Q: Is adding literature review of a published paper in another manuscript considered duplicate publication?

Detailed Question -

I am a medical clinician. Would it be regarded as a duplicated publication if I use a clinical case accepted as a short communication (I was a first author for it), in another paper as narrative review? I am adding some literature review to the Discussion section of the published short communication in order to exclude differential diseases. As per my understanding for medical clinical papers, it is a natural process that; first, a new disease or knowledge is recognized and then they are summarized to be a narrative review.

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Answer:

A duplicate submission is one where the second paper is substantially similar to another published paper by the same author. In your case, since the only additions are a discussion to exclude differential diseases; in essence, you are not reporting a new finding, and this would be considered as a duplicate submission.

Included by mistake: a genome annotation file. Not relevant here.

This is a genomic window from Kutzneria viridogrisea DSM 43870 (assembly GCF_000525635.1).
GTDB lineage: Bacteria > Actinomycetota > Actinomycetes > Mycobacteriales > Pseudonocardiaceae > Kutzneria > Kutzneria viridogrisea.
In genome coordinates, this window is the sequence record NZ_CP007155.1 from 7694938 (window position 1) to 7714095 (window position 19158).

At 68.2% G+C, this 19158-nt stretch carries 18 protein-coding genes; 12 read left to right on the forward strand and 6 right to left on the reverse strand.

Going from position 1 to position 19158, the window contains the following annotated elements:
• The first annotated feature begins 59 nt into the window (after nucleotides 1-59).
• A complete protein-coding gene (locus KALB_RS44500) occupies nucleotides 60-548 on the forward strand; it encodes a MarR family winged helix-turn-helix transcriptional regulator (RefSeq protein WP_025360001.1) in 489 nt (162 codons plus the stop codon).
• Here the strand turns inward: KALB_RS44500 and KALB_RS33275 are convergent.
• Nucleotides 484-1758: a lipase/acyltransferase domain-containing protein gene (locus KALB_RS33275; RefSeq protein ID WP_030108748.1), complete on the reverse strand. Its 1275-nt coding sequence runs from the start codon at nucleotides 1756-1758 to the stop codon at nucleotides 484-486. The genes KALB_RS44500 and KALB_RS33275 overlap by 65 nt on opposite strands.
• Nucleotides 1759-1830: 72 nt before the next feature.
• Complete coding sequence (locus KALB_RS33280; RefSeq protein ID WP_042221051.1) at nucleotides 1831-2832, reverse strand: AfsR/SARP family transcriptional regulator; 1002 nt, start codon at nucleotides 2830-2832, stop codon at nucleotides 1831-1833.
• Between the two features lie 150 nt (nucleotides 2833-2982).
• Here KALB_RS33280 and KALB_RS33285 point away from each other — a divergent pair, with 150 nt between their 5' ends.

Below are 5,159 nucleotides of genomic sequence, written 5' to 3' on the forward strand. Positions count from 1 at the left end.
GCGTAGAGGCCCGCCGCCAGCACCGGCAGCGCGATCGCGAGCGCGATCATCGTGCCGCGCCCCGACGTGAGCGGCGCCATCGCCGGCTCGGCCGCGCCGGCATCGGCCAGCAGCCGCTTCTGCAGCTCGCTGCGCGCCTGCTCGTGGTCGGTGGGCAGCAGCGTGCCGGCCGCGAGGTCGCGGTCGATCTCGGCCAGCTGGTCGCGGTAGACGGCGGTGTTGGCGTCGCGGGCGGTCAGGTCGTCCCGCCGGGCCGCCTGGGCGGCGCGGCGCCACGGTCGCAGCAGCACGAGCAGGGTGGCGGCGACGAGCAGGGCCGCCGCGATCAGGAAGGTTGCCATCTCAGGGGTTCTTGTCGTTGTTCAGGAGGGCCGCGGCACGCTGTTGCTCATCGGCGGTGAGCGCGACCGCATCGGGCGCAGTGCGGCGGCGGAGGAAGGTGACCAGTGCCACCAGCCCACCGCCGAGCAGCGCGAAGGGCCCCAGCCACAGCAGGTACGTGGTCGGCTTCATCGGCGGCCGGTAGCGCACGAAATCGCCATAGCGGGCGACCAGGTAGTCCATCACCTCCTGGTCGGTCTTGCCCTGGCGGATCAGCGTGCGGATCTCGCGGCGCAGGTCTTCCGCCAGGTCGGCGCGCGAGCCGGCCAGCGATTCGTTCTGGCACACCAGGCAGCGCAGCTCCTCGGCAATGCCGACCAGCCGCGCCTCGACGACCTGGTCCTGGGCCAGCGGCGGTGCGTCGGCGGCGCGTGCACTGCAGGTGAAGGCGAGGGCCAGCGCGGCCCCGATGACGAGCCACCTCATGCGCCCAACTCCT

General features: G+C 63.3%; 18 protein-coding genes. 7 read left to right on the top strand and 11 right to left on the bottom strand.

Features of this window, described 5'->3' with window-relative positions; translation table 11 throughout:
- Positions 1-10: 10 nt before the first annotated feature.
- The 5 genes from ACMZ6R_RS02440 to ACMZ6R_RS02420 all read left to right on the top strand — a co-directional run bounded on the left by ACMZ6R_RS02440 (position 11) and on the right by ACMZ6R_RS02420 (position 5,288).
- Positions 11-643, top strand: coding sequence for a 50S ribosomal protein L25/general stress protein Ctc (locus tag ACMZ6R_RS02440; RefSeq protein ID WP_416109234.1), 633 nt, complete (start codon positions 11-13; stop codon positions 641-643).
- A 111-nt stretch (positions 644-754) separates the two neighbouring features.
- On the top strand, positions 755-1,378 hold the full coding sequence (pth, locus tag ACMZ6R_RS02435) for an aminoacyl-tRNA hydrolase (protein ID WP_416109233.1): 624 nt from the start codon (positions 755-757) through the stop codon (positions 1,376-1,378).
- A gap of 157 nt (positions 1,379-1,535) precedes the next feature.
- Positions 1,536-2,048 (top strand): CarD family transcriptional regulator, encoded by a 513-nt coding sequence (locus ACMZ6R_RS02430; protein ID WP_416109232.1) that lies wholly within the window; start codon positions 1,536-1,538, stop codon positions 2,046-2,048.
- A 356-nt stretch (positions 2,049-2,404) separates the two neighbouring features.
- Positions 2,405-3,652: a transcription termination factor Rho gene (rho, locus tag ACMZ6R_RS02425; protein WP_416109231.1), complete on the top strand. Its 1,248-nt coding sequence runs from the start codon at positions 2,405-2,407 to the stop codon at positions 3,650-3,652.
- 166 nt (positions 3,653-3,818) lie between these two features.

If, however, you think that the discussion is very novel or important for understanding the case, you may try to submit it again. In this case, you will need to cite the previous publication, obtain permission from the publisher to re-publish some of the data (as inevitably, at least some of the data will overlap), and also, clearly mention in your cover letter to the editor of the next journal that you have previously published the case as a short communication, and a provide a rationale as to why you strongly feel that an additional discussion on it would be beneficial to the medical community.

Related reading:

Duplicate publications and simultaneous submissions

Can I submit a modified version of an already submitted paper to a new journal?

Can two papers with same data but different analysis be considered duplicate publication?